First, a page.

Texas Tech Internal Review Draws Attention to Athlete Well-Being and Increased Coaches Responsibilities


One year after the cooking former head coach of women’s basketball Marlene Stollings, the resignation former women’s softball head coach Adrian Gregory, and the 2021 mid-season dismissal of third-year football head coach Matt Wells, an external review released Wednesday praised and berated the Red Raiders athletic department.

Holland and Knight LLP delivered a report to Texas Tech President Lawrence Schovanec titled “Student and Athlete Well-Being: Policies, Procedures, Training and Reports”. The 46-page analysis, commissioned by the university, focuses on critical questions, including:

  • Direction and communications of the department;
  • Expectations regarding the well-being of athletes;
  • Title IX;
  • Diversity and inclusion;
  • Discipline of athletes;
  • The role of religion in sports activities;
  • LGBTQA + acceptance;
  • Integration of team and sports department policies with campus, local, state and federal regulations.

Contractual obligations of staff now in place covering athlete welfare

One of the biggest surprises was the added language in the employment contracts for coaches and department staff. Beginning in fall 2020, Texas Tech will “incorporate improved behavioral and reporting expectations for student-athlete well-being” for All the personnel both in new contracts and in contract renewals. Each contract now includes the following:

The coach must also immediately report to the Director of Interuniversity Athletics or the Faculty’s Athletic Representative any significant issues affecting the well-being of the students, including those involving serious physical or mental health issues or allegations of bullying, harassment or racist behavior within the sports program.

The revised contracts also include the following wording regarding staff behavioral expectations:

The coach, in the performance of his duties, must conduct himself at all times in a manner consistent with his position as a student instructor and as an ambassador, representative and key employee of the University. The coach must support the encouragement and support of the student-athletes on the team with regard to personal, physical and intellectual development, activities and achievements, including the focus on completion by each student. -athlete from an undergraduate program. The coach must be committed (and try to ensure that each coach under [her] supervision is about committing to) fair, safe and responsible treatment of the student-athletes on the team and trying to avoid behavior, actions or activities that could in any way put in the spotlight. endanger the health, safety or well-being of a student-athlete or that could otherwise harm or risk harming a student-athlete.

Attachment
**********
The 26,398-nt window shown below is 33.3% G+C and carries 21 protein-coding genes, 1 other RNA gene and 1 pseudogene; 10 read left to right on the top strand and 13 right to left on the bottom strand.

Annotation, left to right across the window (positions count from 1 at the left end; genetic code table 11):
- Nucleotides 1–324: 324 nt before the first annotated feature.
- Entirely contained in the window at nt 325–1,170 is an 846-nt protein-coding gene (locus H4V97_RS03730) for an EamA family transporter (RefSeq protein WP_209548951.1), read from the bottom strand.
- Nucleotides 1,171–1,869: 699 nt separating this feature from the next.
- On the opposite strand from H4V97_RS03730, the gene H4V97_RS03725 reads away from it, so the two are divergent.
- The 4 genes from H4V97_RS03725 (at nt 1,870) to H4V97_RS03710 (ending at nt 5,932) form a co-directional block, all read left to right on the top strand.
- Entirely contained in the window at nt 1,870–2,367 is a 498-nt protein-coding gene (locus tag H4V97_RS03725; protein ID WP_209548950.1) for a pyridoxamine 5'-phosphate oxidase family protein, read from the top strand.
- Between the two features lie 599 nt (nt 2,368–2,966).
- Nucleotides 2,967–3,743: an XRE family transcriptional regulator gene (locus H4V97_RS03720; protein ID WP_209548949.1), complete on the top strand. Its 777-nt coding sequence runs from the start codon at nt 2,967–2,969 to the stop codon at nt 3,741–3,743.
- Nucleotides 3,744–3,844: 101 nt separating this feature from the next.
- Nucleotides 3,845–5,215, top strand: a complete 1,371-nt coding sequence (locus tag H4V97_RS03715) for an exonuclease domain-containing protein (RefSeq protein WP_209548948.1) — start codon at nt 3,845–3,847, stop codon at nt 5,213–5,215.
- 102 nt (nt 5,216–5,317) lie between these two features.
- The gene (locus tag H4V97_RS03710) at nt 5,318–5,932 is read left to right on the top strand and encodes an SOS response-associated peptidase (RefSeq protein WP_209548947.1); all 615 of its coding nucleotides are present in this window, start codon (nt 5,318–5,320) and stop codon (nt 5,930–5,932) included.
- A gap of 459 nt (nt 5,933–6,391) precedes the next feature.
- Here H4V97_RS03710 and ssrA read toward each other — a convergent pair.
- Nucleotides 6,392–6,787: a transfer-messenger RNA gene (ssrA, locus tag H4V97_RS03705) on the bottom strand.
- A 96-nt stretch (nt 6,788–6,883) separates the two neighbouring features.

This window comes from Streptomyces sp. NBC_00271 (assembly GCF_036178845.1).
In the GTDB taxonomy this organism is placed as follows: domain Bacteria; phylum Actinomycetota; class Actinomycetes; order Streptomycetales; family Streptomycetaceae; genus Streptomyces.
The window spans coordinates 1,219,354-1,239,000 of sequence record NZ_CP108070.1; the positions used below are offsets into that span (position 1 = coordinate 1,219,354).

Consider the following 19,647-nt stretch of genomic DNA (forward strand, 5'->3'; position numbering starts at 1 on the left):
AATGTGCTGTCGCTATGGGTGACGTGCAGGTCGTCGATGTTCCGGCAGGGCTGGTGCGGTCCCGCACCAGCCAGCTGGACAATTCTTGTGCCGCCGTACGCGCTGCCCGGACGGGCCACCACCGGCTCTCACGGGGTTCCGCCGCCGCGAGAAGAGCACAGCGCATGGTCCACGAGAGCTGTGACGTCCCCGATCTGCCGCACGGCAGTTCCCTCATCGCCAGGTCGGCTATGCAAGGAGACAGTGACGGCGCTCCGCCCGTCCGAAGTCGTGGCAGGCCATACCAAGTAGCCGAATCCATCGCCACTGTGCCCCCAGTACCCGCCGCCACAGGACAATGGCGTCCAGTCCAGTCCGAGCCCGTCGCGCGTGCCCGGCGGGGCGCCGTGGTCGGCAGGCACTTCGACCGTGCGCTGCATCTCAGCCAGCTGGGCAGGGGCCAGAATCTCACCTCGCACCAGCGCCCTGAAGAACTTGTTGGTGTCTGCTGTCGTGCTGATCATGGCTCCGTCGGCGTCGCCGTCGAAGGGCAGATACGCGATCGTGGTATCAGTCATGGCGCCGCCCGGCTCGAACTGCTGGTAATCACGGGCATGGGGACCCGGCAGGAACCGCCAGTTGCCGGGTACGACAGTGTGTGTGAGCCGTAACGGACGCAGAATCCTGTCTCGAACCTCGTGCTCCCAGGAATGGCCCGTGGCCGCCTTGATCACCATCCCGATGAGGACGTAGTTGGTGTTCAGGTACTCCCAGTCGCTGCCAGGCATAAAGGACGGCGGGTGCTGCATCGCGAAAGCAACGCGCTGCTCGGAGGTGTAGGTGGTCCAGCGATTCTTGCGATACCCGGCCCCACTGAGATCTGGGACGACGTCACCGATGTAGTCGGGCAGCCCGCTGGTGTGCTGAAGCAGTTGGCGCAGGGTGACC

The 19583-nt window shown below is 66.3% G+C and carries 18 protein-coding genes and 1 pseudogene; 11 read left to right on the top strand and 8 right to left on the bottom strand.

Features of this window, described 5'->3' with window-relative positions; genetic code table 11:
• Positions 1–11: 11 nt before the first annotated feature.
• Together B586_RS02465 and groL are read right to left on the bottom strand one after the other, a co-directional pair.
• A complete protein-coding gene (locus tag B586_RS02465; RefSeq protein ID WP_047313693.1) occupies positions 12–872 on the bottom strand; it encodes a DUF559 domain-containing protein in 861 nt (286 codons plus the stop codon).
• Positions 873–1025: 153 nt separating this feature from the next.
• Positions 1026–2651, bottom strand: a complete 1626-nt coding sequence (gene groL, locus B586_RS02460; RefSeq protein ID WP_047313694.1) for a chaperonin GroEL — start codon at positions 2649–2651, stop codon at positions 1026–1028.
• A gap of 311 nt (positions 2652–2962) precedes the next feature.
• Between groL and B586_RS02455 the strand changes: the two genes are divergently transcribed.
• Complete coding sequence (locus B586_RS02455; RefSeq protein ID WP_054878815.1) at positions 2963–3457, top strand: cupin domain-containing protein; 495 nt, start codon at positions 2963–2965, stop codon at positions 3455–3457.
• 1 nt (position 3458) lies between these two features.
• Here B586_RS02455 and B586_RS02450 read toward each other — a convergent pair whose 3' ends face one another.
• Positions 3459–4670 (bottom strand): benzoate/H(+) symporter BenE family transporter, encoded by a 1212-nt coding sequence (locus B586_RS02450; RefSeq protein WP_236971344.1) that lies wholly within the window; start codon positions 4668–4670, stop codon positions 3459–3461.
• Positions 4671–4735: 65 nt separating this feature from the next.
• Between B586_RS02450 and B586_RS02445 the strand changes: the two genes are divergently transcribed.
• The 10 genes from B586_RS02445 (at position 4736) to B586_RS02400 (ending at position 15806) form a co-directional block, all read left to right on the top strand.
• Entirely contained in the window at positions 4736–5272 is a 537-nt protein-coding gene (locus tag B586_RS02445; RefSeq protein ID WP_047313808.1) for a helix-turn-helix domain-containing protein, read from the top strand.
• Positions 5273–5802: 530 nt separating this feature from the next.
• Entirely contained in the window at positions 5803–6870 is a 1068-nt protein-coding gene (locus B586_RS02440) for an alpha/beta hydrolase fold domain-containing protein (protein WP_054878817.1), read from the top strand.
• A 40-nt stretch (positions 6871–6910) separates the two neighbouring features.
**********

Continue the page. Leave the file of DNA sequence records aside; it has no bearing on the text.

Failure to meet these expectations may result in disciplinary action up to and including termination.

Also, in September 2021, the department Posted a document entitled “Declaration of staff expectations”. It addresses the behavioral expectations surrounding obeying NCAA rules and prohibiting participation in NIL agreements on behalf of athletes, but ironically, does not mention the new statements added to employment contracts. In fact, despite the plain language, there was no direction as to where athletes might report problems in the sports department. The review points out that while the two documents listed above are “well known to coaches and athletic staff, it became clear during this review that Texas Tech student-athletes did not know that coaches and staff agreed to be bound by certain written expectations each year. “Today this connect appears at the top of the staff directory page. (Note: the ministry uses an athlete survey tool).

Data privacy concerns for athletes

The report addresses complaints from athletes that in the past wearable technology devices were “inappropriately used by a member of staff.” Texas Tech has revised its policy regarding three important categories:

· Any use of biotechnological devices must be “voluntary and informed”;

· All athletes must be educated and “have the opportunity to ask questions”;

· Athletes must sign an “Acknowledgment Form Prior to Device Use and Data Interpretation”.

Texas Tech has appointed a sports scientist whose responsibilities include providing “appropriate medical surveillance,” including data storage and “security, access, analysis, scientific basis for use and all contractual provisions relating to the devices ”. It is one of the most athlete-centric data privacy systems in varsity athletics. And, coaches and trainers have confirmed that athletes are no longer using wearable technology outside of training, a huge leap in practice.

Texas Tech Athletics now has a roadmap to prioritize the well-being of athletes despite worrying behavior by coaches in recent years. Like many Division I programs, they appear to be making a good faith effort to create a healthy and competitive environment.

As many who work in varsity athletics know, culture beats the scheme. Changing culture requires more than a report and a few memos. It requires hiring the right people who put the athlete’s experience first and who are rewarded for it.

The game plan is written. How will the Red Raiders perform? Time will tell us.


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